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Toxicological information

Genetic toxicity: in vivo

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Administrative data

Endpoint:
in vivo mammalian somatic cell study: cytogenicity / erythrocyte micronucleus
Remarks:
Type of genotoxicity: chromosome aberration
Type of information:
experimental study
Adequacy of study:
key study
Reliability:
2 (reliable with restrictions)

Data source

Reference
Reference Type:
publication
Title:
Unnamed
Year:
2005

Materials and methods

Test guideline
Qualifier:
no guideline followed
Principles of method if other than guideline:
Female Wistar rats were treated by gavage once per week for 10 weeks with cumulative doses of 140, 250, and 500 mg/kg lead acetate and genotoxicity was evaluated in erythrocytes from whole blood via the micronucleus test.
GLP compliance:
not specified
Type of assay:
other: micronucleus assay

Test material

Reference
Name:
Unnamed
Type:
Constituent
Specific details on test material used for the study:
Lead acetate trihydrate (CAS No. 301-04-2) was obtained from Riedel de Haen (Seelze, Germany).

Test animals

Species:
rat
Strain:
Wistar
Sex:
female
Details on test animals and environmental conditions:
TEST ANIMALS
- Source: Experimental Animal Center, University of Gaziantep, Turkey
- Age at study initiation: 6-8 weeks
- Weight at study initiation: 180-200 g
- Assigned to test groups randomly: yes
- Housing: polycarbonate boxes with steel wire tops and rice husk bedding, four rats per box
- Diet: ad libitum, pelleted feed
- Water: ad libitum, tap water
- Acclimation period: 14 days

ENVIRONMENTAL CONDITIONS
- Temperature (°C): 20-24
- Humidity (%): 50-70
- Photoperiod: 12 hours light/12 hours dark

Administration / exposure

Route of administration:
oral: gavage
Vehicle:
Saline
Details on exposure:
Rats were treated by oral gavage with 140, 250, or 500 mg/kg lead acetate dissolved in saline.
Duration of treatment / exposure:
70 days
Frequency of treatment:
Once per week
Doses / concentrations
Remarks:
140, 250, and 500 mg/kg
Basis: nominal conc.
No. of animals per sex per dose:
4 per dose
Control animals:
yes, concurrent vehicle
Positive control(s):
A single dose of mitomycin C (2 mg/kg) was administered intraperitoneally at the 10th week dosing time.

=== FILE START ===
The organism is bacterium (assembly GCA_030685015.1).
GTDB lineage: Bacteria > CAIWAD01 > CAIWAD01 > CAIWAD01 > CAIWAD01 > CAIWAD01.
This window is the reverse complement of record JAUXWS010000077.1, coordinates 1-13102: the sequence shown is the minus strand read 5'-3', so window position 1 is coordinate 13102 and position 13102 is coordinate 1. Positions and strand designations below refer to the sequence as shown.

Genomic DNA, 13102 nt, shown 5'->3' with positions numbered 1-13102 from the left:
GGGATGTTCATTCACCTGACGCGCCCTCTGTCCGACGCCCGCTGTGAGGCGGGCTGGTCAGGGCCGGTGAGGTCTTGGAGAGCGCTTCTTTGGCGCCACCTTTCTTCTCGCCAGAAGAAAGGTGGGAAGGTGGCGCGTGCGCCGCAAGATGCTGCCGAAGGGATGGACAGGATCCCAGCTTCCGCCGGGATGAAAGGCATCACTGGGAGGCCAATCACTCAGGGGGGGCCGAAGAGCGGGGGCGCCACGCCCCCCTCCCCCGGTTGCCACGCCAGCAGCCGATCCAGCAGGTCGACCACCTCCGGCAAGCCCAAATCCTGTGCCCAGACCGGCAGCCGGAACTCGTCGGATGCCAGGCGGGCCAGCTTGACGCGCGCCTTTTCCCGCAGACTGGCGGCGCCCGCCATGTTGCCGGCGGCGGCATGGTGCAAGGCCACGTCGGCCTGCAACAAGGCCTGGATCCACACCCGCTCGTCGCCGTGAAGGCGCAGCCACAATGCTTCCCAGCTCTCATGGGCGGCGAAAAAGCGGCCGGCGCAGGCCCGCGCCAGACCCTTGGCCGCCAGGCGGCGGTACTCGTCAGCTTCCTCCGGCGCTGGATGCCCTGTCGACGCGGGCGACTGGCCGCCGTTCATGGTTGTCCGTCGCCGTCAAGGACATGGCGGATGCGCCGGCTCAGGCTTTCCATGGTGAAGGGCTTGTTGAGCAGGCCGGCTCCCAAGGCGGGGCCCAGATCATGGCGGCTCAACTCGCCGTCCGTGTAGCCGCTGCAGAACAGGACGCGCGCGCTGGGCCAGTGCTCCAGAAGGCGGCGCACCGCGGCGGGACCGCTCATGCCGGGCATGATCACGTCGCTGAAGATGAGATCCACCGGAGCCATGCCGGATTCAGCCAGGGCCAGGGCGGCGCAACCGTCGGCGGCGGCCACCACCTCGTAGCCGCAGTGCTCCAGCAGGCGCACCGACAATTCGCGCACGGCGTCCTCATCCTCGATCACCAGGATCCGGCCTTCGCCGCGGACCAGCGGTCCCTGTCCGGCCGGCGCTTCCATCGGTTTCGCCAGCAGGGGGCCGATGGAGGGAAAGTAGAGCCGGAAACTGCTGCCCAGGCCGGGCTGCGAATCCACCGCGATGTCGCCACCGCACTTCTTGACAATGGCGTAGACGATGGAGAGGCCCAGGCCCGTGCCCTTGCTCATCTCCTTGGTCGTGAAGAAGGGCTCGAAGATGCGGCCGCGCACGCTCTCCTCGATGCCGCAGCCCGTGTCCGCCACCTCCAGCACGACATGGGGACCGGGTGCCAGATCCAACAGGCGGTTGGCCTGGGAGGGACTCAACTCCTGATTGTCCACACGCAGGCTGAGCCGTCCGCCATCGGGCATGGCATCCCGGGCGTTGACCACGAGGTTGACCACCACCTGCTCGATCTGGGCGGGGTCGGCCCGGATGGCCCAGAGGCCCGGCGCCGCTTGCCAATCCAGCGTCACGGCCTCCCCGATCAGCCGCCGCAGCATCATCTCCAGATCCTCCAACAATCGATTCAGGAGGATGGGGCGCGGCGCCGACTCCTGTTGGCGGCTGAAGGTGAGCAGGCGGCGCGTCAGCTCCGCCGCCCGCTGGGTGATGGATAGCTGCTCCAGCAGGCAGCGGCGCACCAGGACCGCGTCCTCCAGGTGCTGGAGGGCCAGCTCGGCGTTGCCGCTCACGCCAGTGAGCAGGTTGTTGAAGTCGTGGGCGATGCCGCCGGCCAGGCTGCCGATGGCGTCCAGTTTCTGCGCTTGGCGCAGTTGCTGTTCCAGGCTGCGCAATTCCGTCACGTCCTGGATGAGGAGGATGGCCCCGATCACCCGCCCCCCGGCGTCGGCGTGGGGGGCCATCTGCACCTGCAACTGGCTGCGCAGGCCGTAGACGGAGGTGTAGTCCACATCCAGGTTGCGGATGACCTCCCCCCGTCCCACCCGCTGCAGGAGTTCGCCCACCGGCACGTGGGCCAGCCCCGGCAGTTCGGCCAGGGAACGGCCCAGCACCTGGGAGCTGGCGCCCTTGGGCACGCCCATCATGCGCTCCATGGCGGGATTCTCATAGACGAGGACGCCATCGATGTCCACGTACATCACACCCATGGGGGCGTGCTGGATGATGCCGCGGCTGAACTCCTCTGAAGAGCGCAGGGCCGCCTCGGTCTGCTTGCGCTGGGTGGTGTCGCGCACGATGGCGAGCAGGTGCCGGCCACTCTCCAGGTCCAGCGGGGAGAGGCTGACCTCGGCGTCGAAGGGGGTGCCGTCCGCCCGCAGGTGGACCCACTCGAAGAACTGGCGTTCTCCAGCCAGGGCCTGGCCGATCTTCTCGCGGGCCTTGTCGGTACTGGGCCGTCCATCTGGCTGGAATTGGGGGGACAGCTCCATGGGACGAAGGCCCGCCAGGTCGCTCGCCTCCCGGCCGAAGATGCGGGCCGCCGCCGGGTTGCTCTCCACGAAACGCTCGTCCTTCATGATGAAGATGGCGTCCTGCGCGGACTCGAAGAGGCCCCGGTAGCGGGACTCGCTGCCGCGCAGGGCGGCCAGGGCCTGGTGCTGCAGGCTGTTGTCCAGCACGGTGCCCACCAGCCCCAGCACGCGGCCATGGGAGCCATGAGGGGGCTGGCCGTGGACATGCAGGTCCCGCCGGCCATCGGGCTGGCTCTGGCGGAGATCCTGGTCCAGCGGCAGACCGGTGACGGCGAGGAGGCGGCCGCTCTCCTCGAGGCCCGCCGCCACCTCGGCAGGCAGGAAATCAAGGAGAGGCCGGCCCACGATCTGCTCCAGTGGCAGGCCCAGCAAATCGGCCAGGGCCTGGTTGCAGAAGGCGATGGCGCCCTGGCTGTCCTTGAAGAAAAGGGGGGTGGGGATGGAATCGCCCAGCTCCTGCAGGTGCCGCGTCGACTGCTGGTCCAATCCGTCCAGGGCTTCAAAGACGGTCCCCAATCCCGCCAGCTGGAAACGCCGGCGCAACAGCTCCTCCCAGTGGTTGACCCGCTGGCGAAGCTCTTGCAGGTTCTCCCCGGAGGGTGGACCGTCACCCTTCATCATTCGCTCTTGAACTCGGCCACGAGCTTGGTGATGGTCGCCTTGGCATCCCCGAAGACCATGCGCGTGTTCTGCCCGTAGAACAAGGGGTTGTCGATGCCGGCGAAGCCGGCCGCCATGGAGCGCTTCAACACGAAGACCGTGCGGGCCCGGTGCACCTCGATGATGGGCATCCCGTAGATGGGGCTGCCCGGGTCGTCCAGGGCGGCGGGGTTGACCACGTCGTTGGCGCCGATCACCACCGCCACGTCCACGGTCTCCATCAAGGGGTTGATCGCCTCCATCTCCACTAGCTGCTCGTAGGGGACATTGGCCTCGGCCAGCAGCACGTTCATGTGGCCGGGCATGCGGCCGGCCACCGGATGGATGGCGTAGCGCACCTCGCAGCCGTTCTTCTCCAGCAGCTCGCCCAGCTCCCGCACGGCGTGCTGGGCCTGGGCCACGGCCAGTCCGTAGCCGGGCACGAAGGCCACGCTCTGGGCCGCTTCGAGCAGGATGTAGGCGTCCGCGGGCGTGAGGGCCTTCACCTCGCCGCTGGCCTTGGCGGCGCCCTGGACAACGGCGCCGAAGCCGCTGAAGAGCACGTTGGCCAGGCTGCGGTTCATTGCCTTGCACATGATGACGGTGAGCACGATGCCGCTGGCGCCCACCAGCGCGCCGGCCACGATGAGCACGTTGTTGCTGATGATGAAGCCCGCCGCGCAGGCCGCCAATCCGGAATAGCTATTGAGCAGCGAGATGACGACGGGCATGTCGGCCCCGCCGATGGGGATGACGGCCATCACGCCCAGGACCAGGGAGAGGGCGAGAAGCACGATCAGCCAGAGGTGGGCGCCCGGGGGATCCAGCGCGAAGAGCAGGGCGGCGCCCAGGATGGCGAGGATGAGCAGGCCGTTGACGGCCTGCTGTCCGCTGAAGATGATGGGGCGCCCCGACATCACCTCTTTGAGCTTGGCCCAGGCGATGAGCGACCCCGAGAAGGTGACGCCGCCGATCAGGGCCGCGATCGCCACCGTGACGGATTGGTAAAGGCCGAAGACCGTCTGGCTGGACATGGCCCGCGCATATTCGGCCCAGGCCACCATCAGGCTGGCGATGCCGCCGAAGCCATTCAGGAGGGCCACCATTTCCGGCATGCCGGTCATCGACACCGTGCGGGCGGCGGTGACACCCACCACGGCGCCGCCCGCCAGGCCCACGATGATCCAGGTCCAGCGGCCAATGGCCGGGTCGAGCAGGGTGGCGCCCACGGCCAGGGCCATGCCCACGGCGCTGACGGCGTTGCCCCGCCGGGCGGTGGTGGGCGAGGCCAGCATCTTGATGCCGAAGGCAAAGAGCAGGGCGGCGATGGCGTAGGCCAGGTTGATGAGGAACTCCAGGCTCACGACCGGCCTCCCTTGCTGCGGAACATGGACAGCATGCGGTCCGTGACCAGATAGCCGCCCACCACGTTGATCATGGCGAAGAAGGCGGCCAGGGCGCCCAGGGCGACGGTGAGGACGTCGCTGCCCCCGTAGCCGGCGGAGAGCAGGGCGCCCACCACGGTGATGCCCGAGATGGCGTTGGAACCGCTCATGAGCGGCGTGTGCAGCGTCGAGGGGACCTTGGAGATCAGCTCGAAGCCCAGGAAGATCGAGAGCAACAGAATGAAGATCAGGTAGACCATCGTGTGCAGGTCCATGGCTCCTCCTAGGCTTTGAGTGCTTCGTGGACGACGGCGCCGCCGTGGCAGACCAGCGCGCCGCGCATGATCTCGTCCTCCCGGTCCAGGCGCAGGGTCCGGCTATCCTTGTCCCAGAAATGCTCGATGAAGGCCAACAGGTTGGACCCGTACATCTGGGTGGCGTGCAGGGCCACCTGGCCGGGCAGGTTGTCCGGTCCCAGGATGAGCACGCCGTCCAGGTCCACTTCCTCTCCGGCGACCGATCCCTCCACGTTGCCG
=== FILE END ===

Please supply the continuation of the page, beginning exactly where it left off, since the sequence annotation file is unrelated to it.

Examinations

Tissues and cell types examined:
Whole blood smears were collected on the day following the last lead acetate administration or one day after mitomycin C treatment.
Details of tissue and slide preparation:
Whole blood smears were prepared on clean microscope slides, air dried, fixed in methanol and stained with acridine orange (125 mg/ml in pH 6.8 phosphate buffer) for one minute just before the evaluation with a fluoresence microscope.
Evaluation criteria:
The frequency of polychromatic erythrocytes (PCEs) per total erythrocytes was determined using a sample size of 2000 erythrocytes per animal. The number of micronucleated PCEs was determined using 2000 PCEs per animal.
Statistics:
Data were compared by one-way variance analysis. Mulltiple comparisons were performed by least significant difference test. P < 0.05 was
considered to be the level of significance.

Results and discussion

Test results
Sex:
female
Genotoxicity:
positive
Toxicity:
yes
Vehicle controls validity:
valid
Negative controls validity:
not examined
Positive controls validity:
valid

Any other information on results incl. tables

Lead acetate induced a dose-related increase in micronuclei frequency, with all doses producing statistically significant increases in the frequency of micronucleated PNEs. Lead acetate also reduced the number of PCEs per total erythrocytes in the blood of treated animals. However, the doses of lead applied were of sufficient duration and intensity to induce anaemia in the test animals. Anaemia, whether induced by chemical or other (blood loss) means has been demonstrated to result in similar increases in micronuclei. It is not possible to determine if the positive finding is an effect of lead or an indirect nonspecific effect related to anaemia induction.

Applicant's summary and conclusion

Conclusions:
Interpretation of results (migrated information): positive
The authors concluded that lead acetate increased the frequency of micronucleated polychromatic erythrocytes and decreased the percentage of polychromatic erythrocytes in the blood of rats.
Executive summary:

Female Wistar rats were treated by gavage once per week for 10 weeks with cumulative doses of 140, 250, and 500 mg/kg lead acetate and genotoxicity was evaluated in erythrocytes from whole blood via the micronucleus test. Lead acetate induced a dose-related increase in micronuclei frequency, with all doses producing statistically significant increases in the frequency of micronucleated PNEs. Lead acetate also reduced the number of PCEs per total erythrocytes in the blood of treated animals.